An activity that combines the ancient drive to find hidden treasure with the modern desire to hold, at all times, some piece of digital technology (preferably with a screen)—that’s the pull of geocaching, a sport that became a kind of instant classic upon its dawning at the turn of the millennium. Already about 400,000 caches are stashed around the planet, with about 8,600 in Michigan.
The caches hold no real “treasure” in a monetary sense, explains Ken Rens, who along with wife Peggy and their Jack Russell terrier, Cricket, make up Michigan’s No. 1 geocache team—they’ve found about 5,500 caches thus far. The treasure is the joy of the hunt and especially seeing the beautiful places (a splendid overlook, a gushing waterfall) or natural oddity (a curiously shaped tree, a bog) along the way. Surprises do, however, sometimes wait in the cache itself—a spring-loaded snake, a toy frog that croaks.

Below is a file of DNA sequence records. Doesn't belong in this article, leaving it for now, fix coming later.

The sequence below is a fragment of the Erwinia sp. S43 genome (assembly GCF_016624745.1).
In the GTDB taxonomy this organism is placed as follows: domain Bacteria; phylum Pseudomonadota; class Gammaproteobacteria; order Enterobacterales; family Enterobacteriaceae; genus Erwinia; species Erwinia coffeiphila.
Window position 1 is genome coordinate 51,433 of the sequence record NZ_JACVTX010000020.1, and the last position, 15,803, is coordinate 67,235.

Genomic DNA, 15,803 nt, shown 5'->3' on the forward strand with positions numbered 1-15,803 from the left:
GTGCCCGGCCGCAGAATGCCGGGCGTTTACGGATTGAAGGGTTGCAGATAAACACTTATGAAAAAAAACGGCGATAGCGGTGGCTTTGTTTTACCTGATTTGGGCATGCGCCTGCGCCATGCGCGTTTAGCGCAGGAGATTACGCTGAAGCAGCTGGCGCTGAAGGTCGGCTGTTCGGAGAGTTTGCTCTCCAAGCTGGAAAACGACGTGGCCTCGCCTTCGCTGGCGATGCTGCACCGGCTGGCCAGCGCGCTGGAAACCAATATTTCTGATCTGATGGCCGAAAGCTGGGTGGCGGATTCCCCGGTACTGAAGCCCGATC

Another reason to like geocaching: The activity has cross-generational appeal—so you might actually convince your children to go into nature with you. If there is a shared characteristic among geocachers, it’s a whiff of the techno-nerd, and many kids qualify.
We asked Donna Scramling and her husband, Gary, officers of the Michigan Geocaching Organization, to share a few hot spots.